It just got a little more complicated to make international express shipments in sub-Saharan Africa (SSA). Regulators in the United States and the European Union have added three more countries in Africa – Sudan, South Sudan and Djibouti – to a list of countries that are deemed a high risk for cargo shipments. Flights from these countries are subject to the strictest – and most time-consuming – forms of security screening before they can fly to the E.U. and U.S.
With the three nations added to what is known as the “red” list of high-risk countries, Africa now has eight that carry such a designation, the others being Niger, Nigeria, Mali, Somalia and Somaliland. The red list is part of a three-tier classification system devised last year by EU and U.S. regulators, based on the level of security measures required. The other two designations are “white,” for those countries with a moderate risk and requiring less security measures, and “green,” for countries with the lowest risk. According to the EU Aviation Security Validator site, since July 2014, cargo originating from red- or white listed countries will be considered “unsecured cargo” and will not be allowed to fly to the U.S. or EU unless the carrier is accredited under ACC3 (Air Cargo Carrier 3rd Country) regulations. Airports in red and white countries also must be validated to ensure that proper cargo screening techniques are used. Shipments coming from green-listed countries, however, are considered secured and do not require any additional measures.
After the new red-list countries were named in April, Oliver Facey, vice president of operations for DHL Express Sub-Saharan Africa (SSA), released a statement noting that customers around the world wishing to send packages to these areas will not necessarily be prohibited from doing business in the region, but they should be aware that more time and effort will be needed.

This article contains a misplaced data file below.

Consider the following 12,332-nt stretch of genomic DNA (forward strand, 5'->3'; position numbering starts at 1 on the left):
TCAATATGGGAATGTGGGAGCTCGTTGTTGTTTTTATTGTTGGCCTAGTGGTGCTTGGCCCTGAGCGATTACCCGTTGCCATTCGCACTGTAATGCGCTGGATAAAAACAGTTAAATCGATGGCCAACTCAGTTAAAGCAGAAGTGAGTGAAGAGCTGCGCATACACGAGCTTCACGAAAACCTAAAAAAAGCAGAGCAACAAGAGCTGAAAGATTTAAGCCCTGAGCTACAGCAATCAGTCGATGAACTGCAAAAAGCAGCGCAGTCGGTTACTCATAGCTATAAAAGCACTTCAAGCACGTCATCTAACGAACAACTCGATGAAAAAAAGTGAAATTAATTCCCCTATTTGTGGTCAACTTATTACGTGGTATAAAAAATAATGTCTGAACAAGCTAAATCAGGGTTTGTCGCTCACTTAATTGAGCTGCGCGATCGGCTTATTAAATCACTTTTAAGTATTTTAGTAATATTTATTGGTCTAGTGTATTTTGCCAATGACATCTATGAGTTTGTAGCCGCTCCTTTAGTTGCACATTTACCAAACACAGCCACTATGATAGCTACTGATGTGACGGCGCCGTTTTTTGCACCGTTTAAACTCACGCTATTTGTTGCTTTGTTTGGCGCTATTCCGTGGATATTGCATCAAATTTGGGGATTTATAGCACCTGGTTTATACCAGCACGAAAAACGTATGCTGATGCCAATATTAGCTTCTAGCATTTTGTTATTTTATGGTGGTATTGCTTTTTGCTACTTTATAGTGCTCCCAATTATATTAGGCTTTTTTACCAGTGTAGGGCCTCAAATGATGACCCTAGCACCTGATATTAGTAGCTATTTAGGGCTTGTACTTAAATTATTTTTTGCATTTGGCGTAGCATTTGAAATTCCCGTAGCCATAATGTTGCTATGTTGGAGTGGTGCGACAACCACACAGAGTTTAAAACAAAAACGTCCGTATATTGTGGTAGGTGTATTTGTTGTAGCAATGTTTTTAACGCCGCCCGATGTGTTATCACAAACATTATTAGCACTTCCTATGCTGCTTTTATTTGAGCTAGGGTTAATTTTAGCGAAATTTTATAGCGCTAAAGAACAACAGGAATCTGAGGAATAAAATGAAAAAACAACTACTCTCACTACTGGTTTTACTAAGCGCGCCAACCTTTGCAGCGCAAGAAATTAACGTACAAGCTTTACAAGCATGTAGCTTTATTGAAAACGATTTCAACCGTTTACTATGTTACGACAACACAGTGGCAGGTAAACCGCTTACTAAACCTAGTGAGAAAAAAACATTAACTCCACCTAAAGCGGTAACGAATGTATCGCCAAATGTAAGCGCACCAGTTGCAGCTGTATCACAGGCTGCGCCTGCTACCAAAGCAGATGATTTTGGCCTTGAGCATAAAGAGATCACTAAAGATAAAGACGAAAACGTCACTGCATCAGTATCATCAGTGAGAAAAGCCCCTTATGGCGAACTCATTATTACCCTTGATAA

“Certain items may need to be rerouted to countries in order for them to be screened and cleared for shipping,” he said.
Because e-commerce has driven demand for the business-to-consumer express market in SSA, Facey said DHL Express has acquired RA3 (Regulated Agent 3rd Party) accreditation in 18 of its countries with direct flights to Europe. DHL Express has invested more than €3 million in the last two years to improve security processes in select SSA countries, he added.
“These regulations set the benchmark for general security measures and screening which then gets applied consistently to all goods being processed out of Africa and the rest of the world,” Facey said. “The rise of the small- to medium-sized enterprises has also resulted in greater variety and accessibility to new and competing products. Goods are now just a click away, and can be sourced and ordered from anywhere in the world.”
Charles Brewer, managing director of DHL Express SSA, said sub-Saharan Africa is still home to one of the fastest growing middle classes in the world, providing “vast opportunities” on the continent for African entrepreneurs. SSA’s agricultural industry, Africa’s largest economic sector, represents 15 percent of the continent’s total GDP and more than US$100 billion per year. “It is estimated that more than 60 percent of the globe’s available and vacant land is situated in SSA,” he added.
While Sudan and South Sudan are not yet major players in the air cargo market, the red listing may be felt more keenly in Djibouti, a small nation located at the spot where the Red Sea and Gulf of Aden meet. The capital, Djibouti City, already a thriving seaport, has ambitions to build two new airports – each large enough to handle 100,000 tonnes of air cargo – with the help of funding from China Civil Engineering Construction Corporation.
In January, Djibouti’s president, Ismaïl Omar Guelleh, kicked off construction of the first of the two proposed air hubs, located about 25 kilometers south of Djibouti City. The airport, to be called Hassan Gouled Aptidon International Airport, after Djibouti’s first president, is expected to open in 2018.